From Neanderthals (and no), in Axlor

2019/12/30 Galarraga Aiestaran, Ana - Elhuyar Zientzia Iturria: Elhuyar aldizkaria

VIII of Axlor. Parietal part of the Neanderthal discovered in category 2. Ed. Asier Gómez-Olivency/Ana Pantoja-Pérez/Antoine Balzeau

A team of researchers led by the UPV reviewed the paleontological remains of the excavation carried out by José Miguel Barandiaran Aierbe in the cave of Axlor (Dima, Bizkaia) in 1967-1974 and published a new information about the Neanderthals who lived there.

The work has been directed by paleontologist Asier Gómez Oliexperiencia, who has highlighted two conclusions. On the one hand, four remains of Neanderthals recovered at different archaeological levels have been analysed and presented: the oldest (VIII). level), part of the parietal bone; two incisors in V (one of milk); and a milk yew IV. Level 1. “It is the largest collection of fossil Neanderthals in the Basque Country,” said Gómez.

Neanderthal milk yew discovered in Axlor. Ed. Asier Gómez Olivency

On the other hand, we have reviewed the teeth of Axlor that are currently in the Museum of Archaeology of Bilbao and have found that, although they were considered the most Neanderthal, they are of our species. The archaeologist Joseba Ríos Garaizar has cooked this study and highlights the stratigraphic information found in the field notebook written by Barandiaran. Barandiaran’s observation suggests that the stratigraphic context of these teeth is uncertain, since, as they have seen, he wrote that the teeth were found on “light ground.”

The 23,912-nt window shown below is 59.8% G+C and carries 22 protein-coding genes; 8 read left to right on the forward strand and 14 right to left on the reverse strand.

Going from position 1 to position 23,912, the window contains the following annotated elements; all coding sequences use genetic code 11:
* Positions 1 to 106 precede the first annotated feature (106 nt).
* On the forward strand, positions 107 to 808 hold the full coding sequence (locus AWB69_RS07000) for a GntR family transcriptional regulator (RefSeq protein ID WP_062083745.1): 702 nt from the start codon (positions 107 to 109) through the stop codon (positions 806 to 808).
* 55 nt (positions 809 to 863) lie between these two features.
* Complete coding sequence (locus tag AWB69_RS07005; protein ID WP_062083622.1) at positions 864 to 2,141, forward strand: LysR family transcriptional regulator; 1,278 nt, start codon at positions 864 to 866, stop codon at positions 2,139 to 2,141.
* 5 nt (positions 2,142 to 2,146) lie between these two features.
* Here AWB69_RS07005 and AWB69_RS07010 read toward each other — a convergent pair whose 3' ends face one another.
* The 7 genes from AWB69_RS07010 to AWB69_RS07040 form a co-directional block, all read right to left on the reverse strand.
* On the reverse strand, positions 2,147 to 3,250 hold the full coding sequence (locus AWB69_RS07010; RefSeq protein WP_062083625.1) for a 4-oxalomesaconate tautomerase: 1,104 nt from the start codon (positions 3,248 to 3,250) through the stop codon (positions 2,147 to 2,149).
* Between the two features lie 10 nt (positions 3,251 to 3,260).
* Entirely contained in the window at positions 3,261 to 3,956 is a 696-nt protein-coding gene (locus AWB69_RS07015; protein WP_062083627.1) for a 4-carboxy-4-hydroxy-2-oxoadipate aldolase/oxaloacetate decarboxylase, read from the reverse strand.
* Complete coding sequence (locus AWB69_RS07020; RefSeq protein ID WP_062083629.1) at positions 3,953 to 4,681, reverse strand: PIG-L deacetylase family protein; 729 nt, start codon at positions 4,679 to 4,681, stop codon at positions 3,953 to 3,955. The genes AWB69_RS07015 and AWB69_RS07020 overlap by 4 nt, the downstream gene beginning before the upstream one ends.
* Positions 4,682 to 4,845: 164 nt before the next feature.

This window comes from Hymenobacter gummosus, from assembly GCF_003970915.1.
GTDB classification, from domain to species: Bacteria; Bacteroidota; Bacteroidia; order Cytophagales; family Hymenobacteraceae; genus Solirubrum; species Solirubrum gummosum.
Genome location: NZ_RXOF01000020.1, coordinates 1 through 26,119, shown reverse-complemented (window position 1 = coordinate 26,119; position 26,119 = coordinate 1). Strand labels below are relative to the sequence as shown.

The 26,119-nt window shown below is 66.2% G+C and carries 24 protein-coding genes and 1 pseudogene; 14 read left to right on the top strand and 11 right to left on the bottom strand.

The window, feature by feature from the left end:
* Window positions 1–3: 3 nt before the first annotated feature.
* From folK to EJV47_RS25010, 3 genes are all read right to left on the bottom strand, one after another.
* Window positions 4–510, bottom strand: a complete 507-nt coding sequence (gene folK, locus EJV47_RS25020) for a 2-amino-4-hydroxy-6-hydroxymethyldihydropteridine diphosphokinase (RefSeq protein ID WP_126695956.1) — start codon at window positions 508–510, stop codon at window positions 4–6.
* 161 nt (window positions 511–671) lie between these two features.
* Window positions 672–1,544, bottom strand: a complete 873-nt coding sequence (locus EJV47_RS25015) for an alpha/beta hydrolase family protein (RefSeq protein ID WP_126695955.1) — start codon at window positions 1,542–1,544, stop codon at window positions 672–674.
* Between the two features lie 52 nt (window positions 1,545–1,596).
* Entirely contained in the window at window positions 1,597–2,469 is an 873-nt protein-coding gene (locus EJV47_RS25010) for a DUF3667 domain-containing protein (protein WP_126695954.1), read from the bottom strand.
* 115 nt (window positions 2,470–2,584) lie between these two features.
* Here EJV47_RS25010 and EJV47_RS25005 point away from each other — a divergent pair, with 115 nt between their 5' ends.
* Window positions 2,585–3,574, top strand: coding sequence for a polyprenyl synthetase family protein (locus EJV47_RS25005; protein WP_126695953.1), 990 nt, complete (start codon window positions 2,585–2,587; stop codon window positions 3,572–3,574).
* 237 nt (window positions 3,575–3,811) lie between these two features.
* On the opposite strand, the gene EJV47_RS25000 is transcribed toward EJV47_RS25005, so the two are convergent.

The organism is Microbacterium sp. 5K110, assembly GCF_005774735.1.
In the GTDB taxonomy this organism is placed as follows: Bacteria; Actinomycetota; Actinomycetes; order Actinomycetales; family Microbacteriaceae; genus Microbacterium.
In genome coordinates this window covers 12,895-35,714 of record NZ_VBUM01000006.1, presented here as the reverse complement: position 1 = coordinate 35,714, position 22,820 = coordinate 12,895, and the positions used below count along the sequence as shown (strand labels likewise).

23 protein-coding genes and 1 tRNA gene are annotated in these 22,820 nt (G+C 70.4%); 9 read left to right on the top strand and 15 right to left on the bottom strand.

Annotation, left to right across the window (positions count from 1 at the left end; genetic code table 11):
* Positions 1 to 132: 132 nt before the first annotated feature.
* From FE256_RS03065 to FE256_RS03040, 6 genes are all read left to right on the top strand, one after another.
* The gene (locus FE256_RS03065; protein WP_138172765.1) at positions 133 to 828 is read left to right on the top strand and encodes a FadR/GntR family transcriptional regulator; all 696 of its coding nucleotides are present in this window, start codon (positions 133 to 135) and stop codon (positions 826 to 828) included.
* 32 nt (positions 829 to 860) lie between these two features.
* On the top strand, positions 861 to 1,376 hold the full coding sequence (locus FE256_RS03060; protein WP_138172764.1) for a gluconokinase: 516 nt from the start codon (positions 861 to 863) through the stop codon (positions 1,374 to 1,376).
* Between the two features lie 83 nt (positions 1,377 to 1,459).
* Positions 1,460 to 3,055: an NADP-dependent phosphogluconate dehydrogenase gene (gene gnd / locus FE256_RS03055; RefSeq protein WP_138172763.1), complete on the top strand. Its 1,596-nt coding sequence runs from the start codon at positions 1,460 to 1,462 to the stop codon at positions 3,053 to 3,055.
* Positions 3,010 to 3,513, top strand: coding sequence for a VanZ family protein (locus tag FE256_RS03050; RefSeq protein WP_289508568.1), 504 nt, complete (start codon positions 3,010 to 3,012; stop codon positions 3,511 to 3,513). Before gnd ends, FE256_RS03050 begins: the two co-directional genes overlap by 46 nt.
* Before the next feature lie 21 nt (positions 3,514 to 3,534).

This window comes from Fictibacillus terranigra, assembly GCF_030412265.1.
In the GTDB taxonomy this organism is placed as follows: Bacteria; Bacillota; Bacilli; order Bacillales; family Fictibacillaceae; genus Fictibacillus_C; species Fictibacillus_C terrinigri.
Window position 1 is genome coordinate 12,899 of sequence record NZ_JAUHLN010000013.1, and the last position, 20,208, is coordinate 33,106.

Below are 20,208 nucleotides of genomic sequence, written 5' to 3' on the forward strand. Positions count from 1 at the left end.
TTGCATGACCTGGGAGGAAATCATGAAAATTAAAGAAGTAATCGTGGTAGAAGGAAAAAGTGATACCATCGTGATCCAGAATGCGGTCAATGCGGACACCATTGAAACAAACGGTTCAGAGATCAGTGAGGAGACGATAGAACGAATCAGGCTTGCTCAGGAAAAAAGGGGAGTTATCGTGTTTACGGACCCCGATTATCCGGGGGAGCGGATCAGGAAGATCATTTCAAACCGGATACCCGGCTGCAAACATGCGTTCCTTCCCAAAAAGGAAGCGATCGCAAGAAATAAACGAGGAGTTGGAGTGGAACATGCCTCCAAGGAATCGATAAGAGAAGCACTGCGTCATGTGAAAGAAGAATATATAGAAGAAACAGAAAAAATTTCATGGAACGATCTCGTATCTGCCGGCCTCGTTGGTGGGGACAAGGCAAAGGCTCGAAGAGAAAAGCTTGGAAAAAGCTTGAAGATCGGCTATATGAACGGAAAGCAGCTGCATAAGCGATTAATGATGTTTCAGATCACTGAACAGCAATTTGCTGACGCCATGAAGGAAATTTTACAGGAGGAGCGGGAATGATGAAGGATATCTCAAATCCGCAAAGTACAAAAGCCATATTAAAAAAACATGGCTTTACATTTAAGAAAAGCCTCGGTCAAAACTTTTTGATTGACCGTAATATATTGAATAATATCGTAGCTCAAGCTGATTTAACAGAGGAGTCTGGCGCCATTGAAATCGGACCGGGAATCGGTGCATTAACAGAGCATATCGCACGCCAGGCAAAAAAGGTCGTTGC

Human traces have been studied through computerized axial microtomography, which has allowed them to know the internal structure of the fossils. In addition, the data obtained have been analyzed using virtual reconstruction and the most recent statistical methods. “Thanks to the new techniques we have obtained new information from the fossils analyzed in the past,” explains Gómez.

Moreover, it has affirmed that the review of paleontological collections is a way of finding new human fossils.

With Gómez they have worked with multidisciplinary researchers such as the University of London, the Museum of Natural History of Paris, the Complutense University of Madrid and the Autonomous University of Barcelona, led by the UPV and the Center for Human Evolution Research in Spain.The study was published in the American Journal of Physical Anthropology.

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